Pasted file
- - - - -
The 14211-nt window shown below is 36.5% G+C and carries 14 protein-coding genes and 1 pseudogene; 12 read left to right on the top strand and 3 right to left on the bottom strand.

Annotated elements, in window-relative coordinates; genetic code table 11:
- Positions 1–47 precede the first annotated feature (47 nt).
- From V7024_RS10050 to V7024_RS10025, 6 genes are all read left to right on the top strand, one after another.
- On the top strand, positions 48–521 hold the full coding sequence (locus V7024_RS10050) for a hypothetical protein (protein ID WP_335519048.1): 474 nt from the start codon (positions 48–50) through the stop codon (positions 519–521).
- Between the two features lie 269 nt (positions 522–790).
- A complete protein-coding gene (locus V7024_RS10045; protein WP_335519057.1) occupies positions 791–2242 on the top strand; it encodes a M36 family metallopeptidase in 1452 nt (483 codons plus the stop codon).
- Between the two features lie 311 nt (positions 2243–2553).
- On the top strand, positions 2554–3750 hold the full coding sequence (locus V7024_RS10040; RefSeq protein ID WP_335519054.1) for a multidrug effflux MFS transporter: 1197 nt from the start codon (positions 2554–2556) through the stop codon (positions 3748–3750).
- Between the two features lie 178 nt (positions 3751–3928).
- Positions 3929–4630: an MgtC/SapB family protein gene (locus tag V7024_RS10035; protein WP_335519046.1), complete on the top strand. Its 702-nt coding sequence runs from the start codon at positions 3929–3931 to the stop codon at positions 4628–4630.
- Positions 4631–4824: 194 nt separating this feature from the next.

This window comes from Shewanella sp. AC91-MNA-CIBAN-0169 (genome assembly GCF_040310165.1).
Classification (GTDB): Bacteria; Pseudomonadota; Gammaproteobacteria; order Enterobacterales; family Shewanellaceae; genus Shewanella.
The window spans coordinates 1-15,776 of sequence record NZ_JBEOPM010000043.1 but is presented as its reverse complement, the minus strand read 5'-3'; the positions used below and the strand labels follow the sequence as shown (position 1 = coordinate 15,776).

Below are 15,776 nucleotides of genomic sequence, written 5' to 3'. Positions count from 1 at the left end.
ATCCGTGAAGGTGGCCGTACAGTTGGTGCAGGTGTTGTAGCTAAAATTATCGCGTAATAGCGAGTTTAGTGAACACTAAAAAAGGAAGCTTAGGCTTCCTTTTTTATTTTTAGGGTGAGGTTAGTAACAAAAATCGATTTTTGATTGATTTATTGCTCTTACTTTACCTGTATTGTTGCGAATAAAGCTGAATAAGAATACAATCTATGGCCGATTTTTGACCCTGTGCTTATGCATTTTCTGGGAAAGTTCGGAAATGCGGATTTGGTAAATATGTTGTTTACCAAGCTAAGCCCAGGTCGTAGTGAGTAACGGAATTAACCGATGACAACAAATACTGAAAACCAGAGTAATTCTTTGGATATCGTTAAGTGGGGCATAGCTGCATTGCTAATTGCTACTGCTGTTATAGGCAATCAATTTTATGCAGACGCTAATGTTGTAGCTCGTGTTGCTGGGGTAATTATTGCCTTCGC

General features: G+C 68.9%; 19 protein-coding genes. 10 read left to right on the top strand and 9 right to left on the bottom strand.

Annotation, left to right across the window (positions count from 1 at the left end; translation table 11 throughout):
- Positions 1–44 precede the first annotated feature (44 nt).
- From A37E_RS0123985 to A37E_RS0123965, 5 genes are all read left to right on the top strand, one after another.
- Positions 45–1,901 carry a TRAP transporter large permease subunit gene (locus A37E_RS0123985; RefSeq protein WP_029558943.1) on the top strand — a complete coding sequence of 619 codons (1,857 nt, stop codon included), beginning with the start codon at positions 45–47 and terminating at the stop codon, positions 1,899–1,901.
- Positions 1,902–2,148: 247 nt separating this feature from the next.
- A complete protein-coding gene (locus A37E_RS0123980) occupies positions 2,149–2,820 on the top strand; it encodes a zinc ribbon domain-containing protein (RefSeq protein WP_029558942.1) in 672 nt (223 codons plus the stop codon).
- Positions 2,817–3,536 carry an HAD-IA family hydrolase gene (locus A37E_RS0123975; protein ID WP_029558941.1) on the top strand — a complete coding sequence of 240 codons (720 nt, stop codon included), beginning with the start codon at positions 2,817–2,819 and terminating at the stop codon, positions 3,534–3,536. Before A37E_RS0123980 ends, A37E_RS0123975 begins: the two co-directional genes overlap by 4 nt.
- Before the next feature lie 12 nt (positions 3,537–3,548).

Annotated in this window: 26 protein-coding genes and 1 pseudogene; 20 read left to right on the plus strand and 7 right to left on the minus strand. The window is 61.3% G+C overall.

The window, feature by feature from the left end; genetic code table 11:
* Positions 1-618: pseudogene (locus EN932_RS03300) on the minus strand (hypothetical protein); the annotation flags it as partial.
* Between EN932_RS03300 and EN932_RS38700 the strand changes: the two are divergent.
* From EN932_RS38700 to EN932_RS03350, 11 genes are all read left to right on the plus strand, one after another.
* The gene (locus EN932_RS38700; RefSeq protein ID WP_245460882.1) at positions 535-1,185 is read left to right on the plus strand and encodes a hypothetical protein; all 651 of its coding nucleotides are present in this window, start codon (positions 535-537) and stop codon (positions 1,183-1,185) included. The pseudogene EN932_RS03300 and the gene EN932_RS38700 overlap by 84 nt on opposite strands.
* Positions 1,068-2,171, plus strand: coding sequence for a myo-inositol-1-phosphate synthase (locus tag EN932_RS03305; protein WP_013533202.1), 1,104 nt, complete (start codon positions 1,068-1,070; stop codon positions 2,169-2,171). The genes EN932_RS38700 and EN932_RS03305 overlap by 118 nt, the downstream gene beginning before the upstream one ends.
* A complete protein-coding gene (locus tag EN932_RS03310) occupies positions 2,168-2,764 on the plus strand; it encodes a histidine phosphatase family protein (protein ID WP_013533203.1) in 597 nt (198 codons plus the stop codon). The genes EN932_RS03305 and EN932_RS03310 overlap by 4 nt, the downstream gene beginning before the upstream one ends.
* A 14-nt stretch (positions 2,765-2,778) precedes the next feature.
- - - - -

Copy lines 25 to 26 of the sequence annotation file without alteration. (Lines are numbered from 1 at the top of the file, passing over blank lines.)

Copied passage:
- Positions 2,817–3,536 carry an HAD-IA family hydrolase gene (locus A37E_RS0123975; protein ID WP_029558941.1) on the top strand — a complete coding sequence of 240 codons (720 nt, stop codon included), beginning with the start codon at positions 2,817–2,819 and terminating at the stop codon, positions 3,534–3,536. Before A37E_RS0123980 ends, A37E_RS0123975 begins: the two co-directional genes overlap by 4 nt.
- Before the next feature lie 12 nt (positions 3,537–3,548).